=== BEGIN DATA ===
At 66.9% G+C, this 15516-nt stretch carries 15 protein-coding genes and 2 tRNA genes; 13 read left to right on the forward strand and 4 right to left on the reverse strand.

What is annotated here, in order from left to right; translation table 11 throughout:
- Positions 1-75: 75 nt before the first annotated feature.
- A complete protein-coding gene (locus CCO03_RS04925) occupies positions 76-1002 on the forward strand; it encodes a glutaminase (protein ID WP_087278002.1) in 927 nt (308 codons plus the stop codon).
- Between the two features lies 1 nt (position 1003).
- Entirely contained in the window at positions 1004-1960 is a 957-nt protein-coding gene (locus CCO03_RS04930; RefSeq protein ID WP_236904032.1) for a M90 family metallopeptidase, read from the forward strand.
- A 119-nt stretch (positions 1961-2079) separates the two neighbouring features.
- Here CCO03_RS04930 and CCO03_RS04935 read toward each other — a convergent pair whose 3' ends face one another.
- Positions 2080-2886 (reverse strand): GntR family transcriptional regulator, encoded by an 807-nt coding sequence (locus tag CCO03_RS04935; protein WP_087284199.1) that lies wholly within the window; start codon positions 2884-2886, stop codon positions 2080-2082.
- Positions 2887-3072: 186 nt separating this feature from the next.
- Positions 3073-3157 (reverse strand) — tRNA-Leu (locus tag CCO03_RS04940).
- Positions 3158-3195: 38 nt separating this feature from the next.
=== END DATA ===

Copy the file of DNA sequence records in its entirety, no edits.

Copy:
At 66.9% G+C, this 15516-nt stretch carries 15 protein-coding genes and 2 tRNA genes; 13 read left to right on the forward strand and 4 right to left on the reverse strand.

What is annotated here, in order from left to right; translation table 11 throughout:
- Positions 1-75: 75 nt before the first annotated feature.
- A complete protein-coding gene (locus CCO03_RS04925) occupies positions 76-1002 on the forward strand; it encodes a glutaminase (protein ID WP_087278002.1) in 927 nt (308 codons plus the stop codon).
- Between the two features lies 1 nt (position 1003).
- Entirely contained in the window at positions 1004-1960 is a 957-nt protein-coding gene (locus CCO03_RS04930; RefSeq protein ID WP_236904032.1) for a M90 family metallopeptidase, read from the forward strand.
- A 119-nt stretch (positions 1961-2079) separates the two neighbouring features.
- Here CCO03_RS04930 and CCO03_RS04935 read toward each other — a convergent pair whose 3' ends face one another.
- Positions 2080-2886 (reverse strand): GntR family transcriptional regulator, encoded by an 807-nt coding sequence (locus tag CCO03_RS04935; protein WP_087284199.1) that lies wholly within the window; start codon positions 2884-2886, stop codon positions 2080-2082.
- Positions 2887-3072: 186 nt separating this feature from the next.
- Positions 3073-3157 (reverse strand) — tRNA-Leu (locus tag CCO03_RS04940).
- Positions 3158-3195: 38 nt separating this feature from the next.